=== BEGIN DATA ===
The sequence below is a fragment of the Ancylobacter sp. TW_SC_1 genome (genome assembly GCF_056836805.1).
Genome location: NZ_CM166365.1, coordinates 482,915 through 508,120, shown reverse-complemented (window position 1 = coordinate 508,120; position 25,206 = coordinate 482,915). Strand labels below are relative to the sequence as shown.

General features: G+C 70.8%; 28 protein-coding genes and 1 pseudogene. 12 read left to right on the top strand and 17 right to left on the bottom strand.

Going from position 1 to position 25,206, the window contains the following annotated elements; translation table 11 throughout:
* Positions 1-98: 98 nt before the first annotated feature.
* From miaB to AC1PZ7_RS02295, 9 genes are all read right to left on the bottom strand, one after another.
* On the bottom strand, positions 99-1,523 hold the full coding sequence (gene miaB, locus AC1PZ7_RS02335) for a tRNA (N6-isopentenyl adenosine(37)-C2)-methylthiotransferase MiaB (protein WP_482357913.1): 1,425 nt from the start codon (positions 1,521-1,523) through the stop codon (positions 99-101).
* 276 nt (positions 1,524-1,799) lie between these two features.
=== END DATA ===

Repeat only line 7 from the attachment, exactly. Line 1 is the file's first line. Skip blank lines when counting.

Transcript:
* On the bottom strand, positions 99-1,523 hold the full coding sequence (gene miaB, locus AC1PZ7_RS02335) for a tRNA (N6-isopentenyl adenosine(37)-C2)-methylthiotransferase MiaB (protein WP_482357913.1): 1,425 nt from the start codon (positions 1,521-1,523) through the stop codon (positions 99-101).